Barbara Corcoran's Secrets to Success
Grow Your Business, Not Your Inbox
NEW YORK -- What does it take to become a multimillionaire entrepreneur and business icon? At the World Business Forum in New York City on Tuesday, real estate mogul and Shark Tank investor Barbara Corcoran shared some of the secrets to her success.
"I really started my business education watching how my mother ran our house," Corcoran says. With ten kids and little income, her mother ran a tight ship. Most importantly, Corcoran says, her mother taught her children to try, even if they didn't succeed. "I learned to jump out the window with the belief that I'd learn how to fly," she says.
Corcoran's thirst for risk made her far more innovative than her competitors. Now one of the most recognized female entrepreneurs in the world, Corcoran shares some secrets to her entrepreneurial spirit and rapid growth:
Hire resilient people. Working in real estate, Corcoran often had to hire salespeople with no experience. She learned to spot the people who were most likely to succeed -- the people that she calls superstars. They all had one skill in common: "When they took a hit, they didn't take a long time to get back up," she says.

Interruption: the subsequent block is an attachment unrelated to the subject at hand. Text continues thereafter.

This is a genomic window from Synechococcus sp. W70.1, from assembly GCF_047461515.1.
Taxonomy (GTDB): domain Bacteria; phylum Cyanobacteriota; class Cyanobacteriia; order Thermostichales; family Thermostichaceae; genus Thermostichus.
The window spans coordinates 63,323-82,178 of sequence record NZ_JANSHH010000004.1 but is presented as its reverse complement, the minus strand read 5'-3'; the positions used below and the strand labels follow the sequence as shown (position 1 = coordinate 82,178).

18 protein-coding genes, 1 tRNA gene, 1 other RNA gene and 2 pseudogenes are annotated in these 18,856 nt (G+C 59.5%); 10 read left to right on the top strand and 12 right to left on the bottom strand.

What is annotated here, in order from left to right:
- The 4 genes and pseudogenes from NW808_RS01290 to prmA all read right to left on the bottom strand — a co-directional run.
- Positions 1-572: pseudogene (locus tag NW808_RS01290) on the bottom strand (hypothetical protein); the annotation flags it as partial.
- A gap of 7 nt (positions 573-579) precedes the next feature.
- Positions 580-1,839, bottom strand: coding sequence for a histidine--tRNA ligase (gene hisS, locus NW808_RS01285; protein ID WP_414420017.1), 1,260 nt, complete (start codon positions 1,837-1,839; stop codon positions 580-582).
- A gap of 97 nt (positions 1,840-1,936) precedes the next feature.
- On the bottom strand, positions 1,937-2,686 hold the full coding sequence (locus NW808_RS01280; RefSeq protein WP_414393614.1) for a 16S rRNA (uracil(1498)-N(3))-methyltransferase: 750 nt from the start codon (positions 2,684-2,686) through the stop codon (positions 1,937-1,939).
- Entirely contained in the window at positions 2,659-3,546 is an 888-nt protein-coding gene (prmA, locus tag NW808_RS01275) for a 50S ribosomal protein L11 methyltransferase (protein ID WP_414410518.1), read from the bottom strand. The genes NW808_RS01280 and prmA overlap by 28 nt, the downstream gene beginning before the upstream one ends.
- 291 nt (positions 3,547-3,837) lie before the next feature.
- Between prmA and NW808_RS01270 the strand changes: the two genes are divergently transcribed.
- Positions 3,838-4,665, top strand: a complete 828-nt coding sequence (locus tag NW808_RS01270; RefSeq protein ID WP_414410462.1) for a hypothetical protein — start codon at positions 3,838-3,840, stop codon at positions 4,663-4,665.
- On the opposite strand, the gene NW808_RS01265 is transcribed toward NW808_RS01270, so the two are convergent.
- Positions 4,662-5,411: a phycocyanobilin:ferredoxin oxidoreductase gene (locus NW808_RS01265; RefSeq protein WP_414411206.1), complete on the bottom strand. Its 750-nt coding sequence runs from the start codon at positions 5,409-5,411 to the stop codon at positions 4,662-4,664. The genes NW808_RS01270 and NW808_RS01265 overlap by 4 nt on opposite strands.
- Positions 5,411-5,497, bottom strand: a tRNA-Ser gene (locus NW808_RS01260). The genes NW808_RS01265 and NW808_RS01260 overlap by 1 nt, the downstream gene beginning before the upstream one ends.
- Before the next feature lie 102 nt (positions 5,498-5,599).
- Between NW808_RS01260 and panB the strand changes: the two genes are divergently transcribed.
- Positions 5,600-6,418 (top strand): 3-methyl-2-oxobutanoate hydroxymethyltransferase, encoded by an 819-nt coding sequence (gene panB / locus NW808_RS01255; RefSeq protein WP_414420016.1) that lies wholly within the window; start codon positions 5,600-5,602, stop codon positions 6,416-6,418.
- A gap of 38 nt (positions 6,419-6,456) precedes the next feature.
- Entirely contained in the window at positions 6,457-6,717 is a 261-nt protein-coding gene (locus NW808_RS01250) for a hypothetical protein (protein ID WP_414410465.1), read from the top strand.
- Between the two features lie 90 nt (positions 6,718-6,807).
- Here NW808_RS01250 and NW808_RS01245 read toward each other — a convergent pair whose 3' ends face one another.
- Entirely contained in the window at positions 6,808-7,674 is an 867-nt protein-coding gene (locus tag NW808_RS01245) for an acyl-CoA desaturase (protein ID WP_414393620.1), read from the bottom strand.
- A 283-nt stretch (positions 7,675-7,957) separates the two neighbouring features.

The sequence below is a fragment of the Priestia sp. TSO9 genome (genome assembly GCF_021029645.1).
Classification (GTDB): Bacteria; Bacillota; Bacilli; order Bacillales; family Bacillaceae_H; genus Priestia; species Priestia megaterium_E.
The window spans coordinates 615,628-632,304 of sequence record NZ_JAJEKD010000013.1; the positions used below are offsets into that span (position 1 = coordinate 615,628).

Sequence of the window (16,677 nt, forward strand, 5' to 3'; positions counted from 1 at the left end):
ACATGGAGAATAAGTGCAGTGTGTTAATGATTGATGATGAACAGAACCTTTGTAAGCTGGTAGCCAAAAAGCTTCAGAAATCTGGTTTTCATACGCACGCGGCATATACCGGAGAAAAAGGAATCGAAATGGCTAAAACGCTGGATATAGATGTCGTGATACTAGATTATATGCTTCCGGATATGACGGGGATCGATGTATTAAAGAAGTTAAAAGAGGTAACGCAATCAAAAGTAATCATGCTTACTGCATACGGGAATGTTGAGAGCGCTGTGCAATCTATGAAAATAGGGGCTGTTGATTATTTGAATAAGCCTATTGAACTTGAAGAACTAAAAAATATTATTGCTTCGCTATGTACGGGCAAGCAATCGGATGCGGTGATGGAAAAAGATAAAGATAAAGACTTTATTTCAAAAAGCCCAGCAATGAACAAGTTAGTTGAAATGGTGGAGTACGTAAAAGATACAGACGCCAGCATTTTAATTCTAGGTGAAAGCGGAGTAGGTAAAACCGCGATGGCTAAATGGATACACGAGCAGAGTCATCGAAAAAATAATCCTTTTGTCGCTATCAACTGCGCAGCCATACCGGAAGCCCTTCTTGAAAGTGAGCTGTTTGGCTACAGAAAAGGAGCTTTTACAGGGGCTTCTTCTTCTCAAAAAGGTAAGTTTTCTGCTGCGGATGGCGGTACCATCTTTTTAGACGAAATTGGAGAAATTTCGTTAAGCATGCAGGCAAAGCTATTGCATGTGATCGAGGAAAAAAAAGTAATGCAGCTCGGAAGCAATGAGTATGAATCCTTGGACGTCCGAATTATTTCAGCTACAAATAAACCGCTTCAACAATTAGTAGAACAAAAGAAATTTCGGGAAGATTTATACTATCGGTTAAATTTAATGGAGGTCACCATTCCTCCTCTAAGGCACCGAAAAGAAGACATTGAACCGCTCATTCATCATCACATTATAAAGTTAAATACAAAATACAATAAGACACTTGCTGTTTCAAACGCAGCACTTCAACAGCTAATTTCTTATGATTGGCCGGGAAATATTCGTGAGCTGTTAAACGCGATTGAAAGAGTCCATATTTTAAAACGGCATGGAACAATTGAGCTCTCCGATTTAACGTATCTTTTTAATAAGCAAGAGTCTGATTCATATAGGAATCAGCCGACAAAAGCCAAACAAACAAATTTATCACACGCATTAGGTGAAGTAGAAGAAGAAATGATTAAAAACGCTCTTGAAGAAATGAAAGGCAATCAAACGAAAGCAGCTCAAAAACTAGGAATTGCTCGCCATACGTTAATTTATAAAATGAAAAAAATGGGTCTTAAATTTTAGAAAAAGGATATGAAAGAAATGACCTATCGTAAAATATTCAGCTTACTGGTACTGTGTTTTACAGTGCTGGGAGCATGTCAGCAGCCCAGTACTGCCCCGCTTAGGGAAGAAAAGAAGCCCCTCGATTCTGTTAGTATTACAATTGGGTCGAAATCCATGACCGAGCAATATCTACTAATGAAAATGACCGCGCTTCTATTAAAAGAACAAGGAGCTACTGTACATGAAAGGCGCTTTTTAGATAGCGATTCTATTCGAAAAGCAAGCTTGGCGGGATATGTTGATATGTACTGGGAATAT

In interviews, she looked for people who had overcome obstacles in the past; people who saw failure as a challenge to succeed, not an endpoint. "They led the company to enormous success," she says.
Live according to your greatest aspiration. When Corcoran got her first paycheck, she didn't spend it on rent or food; she headed straight for Bergdorf Goodman to buy an expensive coat. "If I looked like I was capable, then I was capable," she says. "Perception creates reality."
She applied the same principle to her business by writing media reports on real estate market trends, despite that fact that her fledgling business had low sales. The New York Times started quoting her as an expert, creating the illusion that her company was bigger than it was. "That gave me the power to build my brand faster than anyone else," she says.
Create the illusion of popularity. When Corcoran was struggling to meet her sales goals, she remembered a common truism: "Everybody wants what everybody wants." To make her properties appealing, she set up a secret sale and asked her salespeople to invite their best clients at a specific time when the properties would be revealed.
Over 200 people showed up for 88 properties. "They took worse apartments because they saw another 100 people behind them who wanted it too," Corcoran says.
Know you have the right to succeed. As a small fish in real estate's very large pond, Corcoran learned to tell herself, 'I have the right to be here.' That assertion gave her the confidence to blaze an ambitious path, even when she was the only woman in the boardroom.
Corcoran says she would repeat that saying anytime she felt out of place or overpowered, dispelling any insecurity. "That singular belief created my success," she says.